These days, more than ever, words matter. And in the realm of this column I got to wondering about the meaning of conservatory, which is more complex, it turns out, than the one for greenhouse. The latter is pretty much self-explanatory, a house where green things grow. But on turning to my copy of the Compact Oxford English Dictionary, the one that comes with a magnifying glass to make it legible — compact is in the title for a reason — I learned that conservatory has no fewer than seven definitions, and it’s not until we hit number five that we get to the horticultural sense: “…an ornamental house into which plants in bloom are brought from the hot-house or green-house.”
The earliest use of conservatory in this sense appeared in 1664 in John Evelyn’s garden treatise Sylva. But its earliest known use generally was in a 1563 homily, referencing the holy sacrament as “the food of immortality and the conservatory to everlasting life”.
I could go on, but will instead use this as a bold segue into a homily of my own on the virtue of beans, one of the staffs of life that we’re being told to eat a great deal more of in order to conserve good health; sources of both kinds of fiber, soluble and insoluble, one or two servings of beans a day can help prevent or control diabetes type 2.
Gardeners have embraced the notion of seeking nutritious food by growing their own vegetables and fruit, supporting CSA and farmers’ markets and the many organizations that supply wholesome heirloom seed for the purpose. Thus has conserving old varieties become an integral part of the farm-to-market community and buy-fresh, buy-local economies. Seed Savers Exchange, Native Seeds/SEARCH, and others have long put their shoulders to the wheel to rescue sources of food that are teetering on the brink of extinction.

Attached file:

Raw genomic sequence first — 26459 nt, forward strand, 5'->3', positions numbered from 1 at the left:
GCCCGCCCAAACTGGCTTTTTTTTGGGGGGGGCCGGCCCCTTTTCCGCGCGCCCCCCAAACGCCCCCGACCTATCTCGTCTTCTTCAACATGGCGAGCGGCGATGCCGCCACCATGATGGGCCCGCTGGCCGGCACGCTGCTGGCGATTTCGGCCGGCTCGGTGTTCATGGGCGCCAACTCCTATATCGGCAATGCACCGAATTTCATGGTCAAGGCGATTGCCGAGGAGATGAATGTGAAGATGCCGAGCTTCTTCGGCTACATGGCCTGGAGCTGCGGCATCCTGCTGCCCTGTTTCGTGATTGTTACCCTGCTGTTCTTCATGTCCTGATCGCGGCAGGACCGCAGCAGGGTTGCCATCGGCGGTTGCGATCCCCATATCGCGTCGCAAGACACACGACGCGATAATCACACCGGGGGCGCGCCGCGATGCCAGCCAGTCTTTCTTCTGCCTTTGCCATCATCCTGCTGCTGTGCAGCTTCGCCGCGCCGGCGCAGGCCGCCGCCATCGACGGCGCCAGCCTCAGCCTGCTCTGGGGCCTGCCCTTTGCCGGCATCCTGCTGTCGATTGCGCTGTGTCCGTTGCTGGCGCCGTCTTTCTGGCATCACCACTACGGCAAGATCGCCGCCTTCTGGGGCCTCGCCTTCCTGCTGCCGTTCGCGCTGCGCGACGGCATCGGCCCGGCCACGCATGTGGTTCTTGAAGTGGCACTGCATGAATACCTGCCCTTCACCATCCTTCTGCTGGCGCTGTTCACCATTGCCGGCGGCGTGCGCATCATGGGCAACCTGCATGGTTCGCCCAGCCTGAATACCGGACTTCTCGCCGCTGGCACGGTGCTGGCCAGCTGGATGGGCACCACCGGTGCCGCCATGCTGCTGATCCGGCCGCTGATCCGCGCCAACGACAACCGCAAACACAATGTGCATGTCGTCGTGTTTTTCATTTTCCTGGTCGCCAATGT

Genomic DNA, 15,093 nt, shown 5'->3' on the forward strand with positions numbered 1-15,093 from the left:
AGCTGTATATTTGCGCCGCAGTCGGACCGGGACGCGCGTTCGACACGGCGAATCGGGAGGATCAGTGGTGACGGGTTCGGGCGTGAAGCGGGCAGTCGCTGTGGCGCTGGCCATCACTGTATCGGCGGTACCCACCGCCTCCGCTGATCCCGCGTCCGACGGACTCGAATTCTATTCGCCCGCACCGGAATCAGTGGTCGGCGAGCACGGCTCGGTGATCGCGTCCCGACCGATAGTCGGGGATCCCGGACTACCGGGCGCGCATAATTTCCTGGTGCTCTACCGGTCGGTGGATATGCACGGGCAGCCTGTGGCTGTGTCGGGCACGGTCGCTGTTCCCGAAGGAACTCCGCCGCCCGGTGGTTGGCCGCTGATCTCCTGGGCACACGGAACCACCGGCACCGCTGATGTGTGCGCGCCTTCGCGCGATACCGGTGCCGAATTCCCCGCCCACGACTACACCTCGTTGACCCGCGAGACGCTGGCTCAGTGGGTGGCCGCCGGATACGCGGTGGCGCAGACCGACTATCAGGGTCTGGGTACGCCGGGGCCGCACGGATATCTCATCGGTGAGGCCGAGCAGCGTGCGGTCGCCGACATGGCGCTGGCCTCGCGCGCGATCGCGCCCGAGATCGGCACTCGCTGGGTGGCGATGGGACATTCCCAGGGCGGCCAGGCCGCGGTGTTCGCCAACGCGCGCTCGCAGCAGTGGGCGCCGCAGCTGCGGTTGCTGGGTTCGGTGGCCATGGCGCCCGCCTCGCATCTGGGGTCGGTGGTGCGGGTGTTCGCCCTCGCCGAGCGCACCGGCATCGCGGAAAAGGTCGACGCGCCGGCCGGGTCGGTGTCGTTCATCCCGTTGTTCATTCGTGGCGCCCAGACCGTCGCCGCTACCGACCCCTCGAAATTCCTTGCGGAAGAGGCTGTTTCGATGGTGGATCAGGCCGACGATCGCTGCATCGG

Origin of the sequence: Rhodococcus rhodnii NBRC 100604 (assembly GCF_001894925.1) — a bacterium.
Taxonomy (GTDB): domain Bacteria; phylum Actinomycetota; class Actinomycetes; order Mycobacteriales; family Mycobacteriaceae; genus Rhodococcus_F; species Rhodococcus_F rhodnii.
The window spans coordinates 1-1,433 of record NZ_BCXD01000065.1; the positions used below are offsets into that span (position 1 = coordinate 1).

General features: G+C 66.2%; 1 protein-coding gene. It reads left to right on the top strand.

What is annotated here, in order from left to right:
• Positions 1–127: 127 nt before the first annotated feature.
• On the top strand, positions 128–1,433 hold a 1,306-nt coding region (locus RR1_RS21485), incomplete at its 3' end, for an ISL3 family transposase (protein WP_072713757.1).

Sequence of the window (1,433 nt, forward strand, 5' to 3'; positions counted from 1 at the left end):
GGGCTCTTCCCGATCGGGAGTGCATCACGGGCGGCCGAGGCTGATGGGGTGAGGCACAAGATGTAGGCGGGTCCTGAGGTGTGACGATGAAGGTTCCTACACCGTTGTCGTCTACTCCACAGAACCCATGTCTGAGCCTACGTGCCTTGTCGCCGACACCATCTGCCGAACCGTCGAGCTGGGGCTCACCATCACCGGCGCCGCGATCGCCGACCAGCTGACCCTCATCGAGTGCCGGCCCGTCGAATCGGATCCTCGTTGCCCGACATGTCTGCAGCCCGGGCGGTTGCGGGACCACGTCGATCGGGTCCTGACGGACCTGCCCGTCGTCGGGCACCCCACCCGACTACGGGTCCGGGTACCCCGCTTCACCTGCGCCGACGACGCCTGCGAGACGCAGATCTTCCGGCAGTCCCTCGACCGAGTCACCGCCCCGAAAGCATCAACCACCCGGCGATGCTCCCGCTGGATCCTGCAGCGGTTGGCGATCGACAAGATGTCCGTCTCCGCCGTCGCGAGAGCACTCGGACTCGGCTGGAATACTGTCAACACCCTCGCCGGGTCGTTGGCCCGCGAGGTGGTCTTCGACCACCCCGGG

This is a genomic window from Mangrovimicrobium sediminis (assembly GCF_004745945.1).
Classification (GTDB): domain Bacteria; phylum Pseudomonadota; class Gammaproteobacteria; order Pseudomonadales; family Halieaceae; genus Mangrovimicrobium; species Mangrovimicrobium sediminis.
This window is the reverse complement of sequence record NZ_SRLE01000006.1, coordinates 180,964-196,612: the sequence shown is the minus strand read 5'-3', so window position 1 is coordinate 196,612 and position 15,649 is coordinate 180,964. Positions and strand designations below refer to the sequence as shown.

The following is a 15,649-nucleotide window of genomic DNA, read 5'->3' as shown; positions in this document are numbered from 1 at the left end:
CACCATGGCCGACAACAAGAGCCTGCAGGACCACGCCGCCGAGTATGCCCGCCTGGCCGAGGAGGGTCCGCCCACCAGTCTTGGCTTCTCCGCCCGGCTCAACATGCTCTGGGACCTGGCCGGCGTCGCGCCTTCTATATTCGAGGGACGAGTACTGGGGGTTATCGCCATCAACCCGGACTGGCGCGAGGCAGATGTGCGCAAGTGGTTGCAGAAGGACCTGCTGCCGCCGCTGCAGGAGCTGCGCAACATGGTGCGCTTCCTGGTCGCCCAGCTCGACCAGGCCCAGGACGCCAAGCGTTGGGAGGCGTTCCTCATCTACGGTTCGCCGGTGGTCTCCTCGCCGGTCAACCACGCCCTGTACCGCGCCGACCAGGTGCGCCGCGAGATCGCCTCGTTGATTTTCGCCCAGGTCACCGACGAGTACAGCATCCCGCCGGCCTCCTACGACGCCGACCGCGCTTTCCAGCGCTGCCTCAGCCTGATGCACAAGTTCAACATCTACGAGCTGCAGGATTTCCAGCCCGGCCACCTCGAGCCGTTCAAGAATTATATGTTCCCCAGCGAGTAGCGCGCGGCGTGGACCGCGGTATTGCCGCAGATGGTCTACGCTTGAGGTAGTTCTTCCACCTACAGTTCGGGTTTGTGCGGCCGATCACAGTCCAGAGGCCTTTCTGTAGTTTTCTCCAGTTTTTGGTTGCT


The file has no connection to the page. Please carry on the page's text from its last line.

Xoxoc (pronounced sho-shoc) is one such effort, a company dedicated to preserving the food crops, medicinal and culinary herbs that are an ages-old part of the life and economy of small farms in Mexico, and which are key to preserving indigenous cuisine. Steve Sando, founder and owner of Rancho Gordo New World Specialty Food Company came upon Xoxoc’s enterprise while traveling around Mexico looking to expand his product list. Through them he met farmers still producing heirloom bean varieties. His first notion, to import the beans as seed to be sown in North American gardens soon struck him as counterproductive — the old varieties were fast falling out of favor in Mexico — so he chose instead to work with small farmers to produce traditional bean varieties for Rancho Gordo. Sando’s company would take their crop, saving the farmers from marketplace uncertainties, and gradually, as the beans gained in popularity, allow them to amp up production. “The project is important because it’s not charity,” says Steve. “We’re working business to business with the growers in Mexico and there’s nothing patronizing about the relationship. We negotiate prices, but we also understand that none of us can win unless we all win.”
To learn more about the origins of the Xoxoc Project, check out this link, or better still, do that and then go to the Rancho Gordo website and place an order for a Xoxoc Project sampler. Or look at the page about the Xoxoc Project products, which includes the traditional clay pots used to cook beans, and Mixteca salt, used to soften beans – but not season them! And then there’s Steve’s books. He’s written about growing and cooking his favorite beans, offering advice and recipes that he’s gleaned while traveling in search of the best of the best.
For those of us living in the Southwest looking for gifts that express our region’s Mexican heritage, or who like to serve Southern-style black-eyed peas to bring luck in the New Year, you might consider something from Rancho Gordo that will make your kitchen a conservatory of some rare old beans.
©Ethne Clarke, 2018. Photos courtesy of Steve Sando.